Is Chevrolet Attacking Ford's Aluminum Because Silverado Sales Are Flat And The F-Series Is Surging?

Timothy Cain
by Timothy Cain

After watching General Motors drop 825 pounds of rock into the beds of a Chevrolet Silverado and a Ford F-150, I wasn’t caught up in fairness or relevance or with the advertisement’s status as a marketing stunt. Some observers asked whether GM crossed an unwritten line shared by Detroit’s cross-town truck rivals, as if in a year when presidential candidates toss deeply personal insults around like water balloons at a summer picnic a pickup truck critique would be over the line.

To me, it simply seemed clear from the moment of the ad’s YouTube launch that the Chevrolet Silverado’s apparent toughness advantage would be more frequently viewed than a traditional truck commercial. As of this writing, Chevrolet’s YouTube channel has racked up 4.4 million views with “Silverado Strong: Steel Bed Outperforms Aluminum Bed,” ten times more views than the channel’s 22 previous ads have generated in the last month, combined.

The Silverado could use the increased attention. U.S. sales of GM’s best-selling model line are flat despite a six-percent sales increase in the truck market so far this year.

GM could also stand to see the Ford F-Series taken down a peg. F-Series sales are growing faster than the sector as a whole.

In calendar year 2015, GM’s full-size pickup twins — Silverado and Sierra — combined to outsell the Ford F-Series lineup for the first time since 2009. But the Ford family was picking up steam after sliding 2 percent through the first-half of the year, a boom period for pickup truck sales. Second-half F-Series volume jumped 12 percent, and the F-Series hasn’t looked back since. Through the first five months of 2016, year-over-year F-Series volume is up 7 percent in a full-size pickup truck market that’s grown only 4 percent.

U.S. sales of the Chevrolet Silverado, meanwhile, rose to an eight-year high in calendar year 2015, climbing by 71,000 units compared with 2014. In early 2016, however, while U.S. new vehicle sales volume is rising steadily and the truck market appears very healthy, Silverado sales growth has stalled.

GM, fortunately, has seen a noticeable uptick in sales of the GMC Sierra, which has helped the twins to a 2-percent increase despite the Silverado’s slight downturn. But after outselling the F-Series by roughly 5,000 units in the first five months of 2015, the GM full-size twins trail the F-Series by 11,000 sales during the same period one year later.

The fickle U.S. sales race, fraught with all-encompassing figures that group lower-volume heavy-duty trucks with their light-duty brethren, isn’t the be all and end all of an automaker’s daily operations. But it’s reasonable to believe that General Motors, after making such headway last year when the F-150 was an all-new model, wants to take the resurgent Blue Oval down a peg in 2016. In so doing, if the soft glow of rugged, durable toughness casts a positive light on the Silverado’s bowtie grille, so be it.

From a strict sales perspective, the Honda Ridgeline’s subsequent performance — far less staged and consequently more believable — won’t result in hundreds of thousands of truck buyers shifting their allegiance to Honda. But the battles being waged are not at all dissimilar.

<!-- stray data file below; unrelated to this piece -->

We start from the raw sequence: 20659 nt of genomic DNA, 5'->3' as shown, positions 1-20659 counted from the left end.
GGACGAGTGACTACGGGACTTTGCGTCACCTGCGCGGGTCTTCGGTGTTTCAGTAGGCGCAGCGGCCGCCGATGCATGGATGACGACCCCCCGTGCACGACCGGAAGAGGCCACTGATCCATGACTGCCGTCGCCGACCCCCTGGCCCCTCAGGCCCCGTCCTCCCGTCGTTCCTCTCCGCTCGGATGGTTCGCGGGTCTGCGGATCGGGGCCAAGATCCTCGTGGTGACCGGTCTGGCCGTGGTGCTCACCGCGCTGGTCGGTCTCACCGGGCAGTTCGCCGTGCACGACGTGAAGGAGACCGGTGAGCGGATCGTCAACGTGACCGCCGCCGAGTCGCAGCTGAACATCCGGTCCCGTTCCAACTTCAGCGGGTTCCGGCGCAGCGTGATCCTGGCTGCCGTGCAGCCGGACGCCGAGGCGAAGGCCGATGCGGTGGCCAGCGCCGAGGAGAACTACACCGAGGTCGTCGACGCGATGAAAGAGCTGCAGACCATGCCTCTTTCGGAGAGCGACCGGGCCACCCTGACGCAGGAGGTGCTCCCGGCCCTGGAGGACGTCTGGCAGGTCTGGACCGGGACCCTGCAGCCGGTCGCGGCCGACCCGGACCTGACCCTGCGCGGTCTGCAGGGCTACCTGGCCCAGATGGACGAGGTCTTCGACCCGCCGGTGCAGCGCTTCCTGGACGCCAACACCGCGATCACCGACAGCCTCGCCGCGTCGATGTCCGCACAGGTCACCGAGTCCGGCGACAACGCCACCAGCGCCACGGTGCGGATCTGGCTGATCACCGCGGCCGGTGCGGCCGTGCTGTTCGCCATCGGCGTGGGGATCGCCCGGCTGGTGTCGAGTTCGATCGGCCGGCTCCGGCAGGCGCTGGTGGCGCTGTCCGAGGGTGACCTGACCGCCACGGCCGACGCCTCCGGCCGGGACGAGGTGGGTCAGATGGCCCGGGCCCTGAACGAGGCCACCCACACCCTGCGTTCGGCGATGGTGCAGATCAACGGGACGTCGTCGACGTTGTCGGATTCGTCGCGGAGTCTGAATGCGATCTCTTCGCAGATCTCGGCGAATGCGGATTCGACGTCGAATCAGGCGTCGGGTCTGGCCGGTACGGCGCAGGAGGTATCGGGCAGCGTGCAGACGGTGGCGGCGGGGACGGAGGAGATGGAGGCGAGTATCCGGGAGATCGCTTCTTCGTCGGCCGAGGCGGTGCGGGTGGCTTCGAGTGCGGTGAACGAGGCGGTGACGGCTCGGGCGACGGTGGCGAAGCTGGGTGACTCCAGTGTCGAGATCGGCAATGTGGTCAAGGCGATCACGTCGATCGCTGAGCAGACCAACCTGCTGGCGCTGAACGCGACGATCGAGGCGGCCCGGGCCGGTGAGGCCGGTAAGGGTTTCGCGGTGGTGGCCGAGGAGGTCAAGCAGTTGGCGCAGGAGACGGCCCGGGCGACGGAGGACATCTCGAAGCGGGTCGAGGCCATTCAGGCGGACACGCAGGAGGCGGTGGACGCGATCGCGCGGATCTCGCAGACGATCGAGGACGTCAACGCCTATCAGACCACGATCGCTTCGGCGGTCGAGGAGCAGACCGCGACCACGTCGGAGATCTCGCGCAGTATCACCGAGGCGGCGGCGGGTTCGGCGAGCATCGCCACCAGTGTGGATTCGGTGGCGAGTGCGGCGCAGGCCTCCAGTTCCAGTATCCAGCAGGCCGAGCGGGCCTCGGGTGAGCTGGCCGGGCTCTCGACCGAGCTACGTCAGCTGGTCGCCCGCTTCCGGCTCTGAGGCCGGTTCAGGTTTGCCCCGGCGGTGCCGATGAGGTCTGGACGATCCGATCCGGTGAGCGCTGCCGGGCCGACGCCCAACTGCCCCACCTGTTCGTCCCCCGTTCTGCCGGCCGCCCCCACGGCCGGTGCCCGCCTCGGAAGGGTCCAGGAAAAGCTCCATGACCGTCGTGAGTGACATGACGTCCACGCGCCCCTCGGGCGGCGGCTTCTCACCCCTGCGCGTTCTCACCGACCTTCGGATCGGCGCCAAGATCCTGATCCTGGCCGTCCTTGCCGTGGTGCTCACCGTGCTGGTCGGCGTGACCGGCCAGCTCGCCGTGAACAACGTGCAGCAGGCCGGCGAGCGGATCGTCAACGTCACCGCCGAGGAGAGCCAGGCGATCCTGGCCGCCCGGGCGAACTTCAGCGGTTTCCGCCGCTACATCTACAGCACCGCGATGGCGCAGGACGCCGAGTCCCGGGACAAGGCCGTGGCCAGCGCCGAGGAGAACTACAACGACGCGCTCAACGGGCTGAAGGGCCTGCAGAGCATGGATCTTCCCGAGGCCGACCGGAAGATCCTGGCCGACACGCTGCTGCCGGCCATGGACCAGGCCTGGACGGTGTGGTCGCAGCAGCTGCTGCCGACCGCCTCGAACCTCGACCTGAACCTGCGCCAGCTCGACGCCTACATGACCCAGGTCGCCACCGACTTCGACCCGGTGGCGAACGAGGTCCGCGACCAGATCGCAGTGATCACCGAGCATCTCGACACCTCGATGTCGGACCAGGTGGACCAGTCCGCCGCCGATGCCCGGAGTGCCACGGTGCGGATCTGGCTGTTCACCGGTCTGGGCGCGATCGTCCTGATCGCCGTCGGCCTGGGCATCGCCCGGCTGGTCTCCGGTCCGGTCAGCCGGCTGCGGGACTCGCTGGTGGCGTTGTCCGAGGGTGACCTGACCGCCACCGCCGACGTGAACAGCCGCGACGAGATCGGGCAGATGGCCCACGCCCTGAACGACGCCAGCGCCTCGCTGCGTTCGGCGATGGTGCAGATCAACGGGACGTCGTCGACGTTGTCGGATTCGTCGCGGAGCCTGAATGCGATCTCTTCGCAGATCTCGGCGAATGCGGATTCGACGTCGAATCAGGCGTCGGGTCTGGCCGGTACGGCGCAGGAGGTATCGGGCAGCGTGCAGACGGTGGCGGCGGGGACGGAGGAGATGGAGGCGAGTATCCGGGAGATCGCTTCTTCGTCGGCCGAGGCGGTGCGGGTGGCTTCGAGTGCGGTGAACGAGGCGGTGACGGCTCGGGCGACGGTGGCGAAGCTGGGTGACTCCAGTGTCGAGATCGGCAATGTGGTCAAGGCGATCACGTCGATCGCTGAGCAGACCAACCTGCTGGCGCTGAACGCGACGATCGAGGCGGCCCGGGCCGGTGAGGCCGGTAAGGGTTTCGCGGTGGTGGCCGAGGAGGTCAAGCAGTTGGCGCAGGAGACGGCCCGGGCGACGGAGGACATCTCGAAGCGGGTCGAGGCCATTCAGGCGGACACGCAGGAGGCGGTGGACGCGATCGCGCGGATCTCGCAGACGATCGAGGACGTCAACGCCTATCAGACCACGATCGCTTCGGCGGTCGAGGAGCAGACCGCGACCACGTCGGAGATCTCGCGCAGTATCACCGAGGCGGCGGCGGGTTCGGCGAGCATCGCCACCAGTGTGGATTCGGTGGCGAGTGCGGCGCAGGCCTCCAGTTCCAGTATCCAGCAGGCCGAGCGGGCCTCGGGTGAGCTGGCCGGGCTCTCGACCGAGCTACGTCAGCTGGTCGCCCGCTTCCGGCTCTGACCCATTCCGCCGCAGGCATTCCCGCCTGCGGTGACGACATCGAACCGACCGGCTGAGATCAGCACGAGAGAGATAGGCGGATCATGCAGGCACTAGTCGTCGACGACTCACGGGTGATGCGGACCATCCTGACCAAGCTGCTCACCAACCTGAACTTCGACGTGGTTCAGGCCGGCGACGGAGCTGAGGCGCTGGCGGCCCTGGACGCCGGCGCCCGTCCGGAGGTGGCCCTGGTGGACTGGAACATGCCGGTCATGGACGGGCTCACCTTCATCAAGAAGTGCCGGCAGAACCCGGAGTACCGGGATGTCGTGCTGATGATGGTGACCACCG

Chevrolet is determined to make the Silverado appear as the tougher full-size pickup truck. Honda must convince truck buyers that the Ridgeline is tough. Perhaps the er can come later.

Timothy Cain
Timothy Cain

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  • ToddAtlasF1 ToddAtlasF1 on Jun 16, 2016

    This reminds me of ads that successfully ruined the market for the Chrysler Airflow. The ads by GM emphasized that the Airflow had an all steel body that wasn't reinforced with wood. They showed how a thin-walled steel tube could bend, while the same tube with a wooden dowel through it could not. The implication was that Chrysler's all steel line of Airflows were weak and dangerous. I've read that the other automakers weren't using any wood in many of their bodies by that time either, but the advanced Airflow was associated most with all-steel construction. The part that's important to GM is that the car buying public ate up their BS stunt and the Airflow withered on the vine, even if almost every advanced feature of the car would later become industry standard. A good BS stunt is better than being a pioneer in the market of ignoramuses today. If they can sell their conventional trucks a little longer by scaring people, they'll benefit now and nobody will remember when every pickup has to be aluminum with a time bomb for an engine.

  • Shawnski Shawnski on Jun 17, 2016

    What a ridiculous stunt. You reap (rip?) what you sow if you load an unprotected bed like this, regardless if it's steel (with scratches through the paint) or aluminum.

  • Kars This article was about Ford not Tesla - you are clearly confused.
  • Ollicat Those are individual charging stations vs entire gas stations that have 8 - 16 pumps. And gas stations take 3 minutes to fill vs 30 min to hours for a charging station. And gas pumps are much more likely to be working vs charging statins. Nice try with more propaganda though.
  • Richard Poore Sure, as the article itself notes (hence my ire) California has mandated that all new vehicles sold in state be EV by 2035. They require EV or hybrid by 2026. Since the author admits to this mandate it seems that the article title is clickbait... was really hoping that there was some sort of changes in the CA position since the state is sorely behind on where they need to be with charging stations for this sort of requirement.
  • VoGhost When will Audi eliminate the fake, oversized grills that impede aerodynamics?